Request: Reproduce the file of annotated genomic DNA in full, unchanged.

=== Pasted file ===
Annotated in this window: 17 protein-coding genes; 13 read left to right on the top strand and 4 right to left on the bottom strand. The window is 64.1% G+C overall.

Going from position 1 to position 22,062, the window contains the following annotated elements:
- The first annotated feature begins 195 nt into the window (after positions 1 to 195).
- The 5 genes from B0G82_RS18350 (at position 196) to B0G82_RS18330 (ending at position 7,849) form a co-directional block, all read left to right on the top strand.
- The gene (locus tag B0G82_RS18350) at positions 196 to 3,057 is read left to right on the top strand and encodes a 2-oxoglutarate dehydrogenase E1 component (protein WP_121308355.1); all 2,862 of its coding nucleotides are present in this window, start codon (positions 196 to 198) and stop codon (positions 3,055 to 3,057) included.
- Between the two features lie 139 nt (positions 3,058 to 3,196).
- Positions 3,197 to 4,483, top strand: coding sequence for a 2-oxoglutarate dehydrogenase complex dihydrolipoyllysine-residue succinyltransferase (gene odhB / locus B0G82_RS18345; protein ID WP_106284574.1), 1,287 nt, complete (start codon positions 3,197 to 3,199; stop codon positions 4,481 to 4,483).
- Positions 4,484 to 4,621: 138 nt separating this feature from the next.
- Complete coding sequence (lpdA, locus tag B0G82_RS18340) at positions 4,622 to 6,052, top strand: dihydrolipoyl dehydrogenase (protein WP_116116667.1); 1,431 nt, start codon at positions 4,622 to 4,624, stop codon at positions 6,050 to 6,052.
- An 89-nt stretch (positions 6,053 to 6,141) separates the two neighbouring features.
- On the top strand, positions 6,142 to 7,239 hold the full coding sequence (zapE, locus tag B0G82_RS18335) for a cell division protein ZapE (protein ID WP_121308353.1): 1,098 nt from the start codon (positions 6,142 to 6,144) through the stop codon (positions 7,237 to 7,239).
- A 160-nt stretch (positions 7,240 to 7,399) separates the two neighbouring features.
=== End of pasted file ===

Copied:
Annotated in this window: 17 protein-coding genes; 13 read left to right on the top strand and 4 right to left on the bottom strand. The window is 64.1% G+C overall.

Going from position 1 to position 22,062, the window contains the following annotated elements:
- The first annotated feature begins 195 nt into the window (after positions 1 to 195).
- The 5 genes from B0G82_RS18350 (at position 196) to B0G82_RS18330 (ending at position 7,849) form a co-directional block, all read left to right on the top strand.
- The gene (locus tag B0G82_RS18350) at positions 196 to 3,057 is read left to right on the top strand and encodes a 2-oxoglutarate dehydrogenase E1 component (protein WP_121308355.1); all 2,862 of its coding nucleotides are present in this window, start codon (positions 196 to 198) and stop codon (positions 3,055 to 3,057) included.
- Between the two features lie 139 nt (positions 3,058 to 3,196).
- Positions 3,197 to 4,483, top strand: coding sequence for a 2-oxoglutarate dehydrogenase complex dihydrolipoyllysine-residue succinyltransferase (gene odhB / locus B0G82_RS18345; protein ID WP_106284574.1), 1,287 nt, complete (start codon positions 3,197 to 3,199; stop codon positions 4,481 to 4,483).
- Positions 4,484 to 4,621: 138 nt separating this feature from the next.
- Complete coding sequence (lpdA, locus tag B0G82_RS18340) at positions 4,622 to 6,052, top strand: dihydrolipoyl dehydrogenase (protein WP_116116667.1); 1,431 nt, start codon at positions 4,622 to 4,624, stop codon at positions 6,050 to 6,052.
- An 89-nt stretch (positions 6,053 to 6,141) separates the two neighbouring features.
- On the top strand, positions 6,142 to 7,239 hold the full coding sequence (zapE, locus tag B0G82_RS18335) for a cell division protein ZapE (protein ID WP_121308353.1): 1,098 nt from the start codon (positions 6,142 to 6,144) through the stop codon (positions 7,237 to 7,239).
- A 160-nt stretch (positions 7,240 to 7,399) separates the two neighbouring features.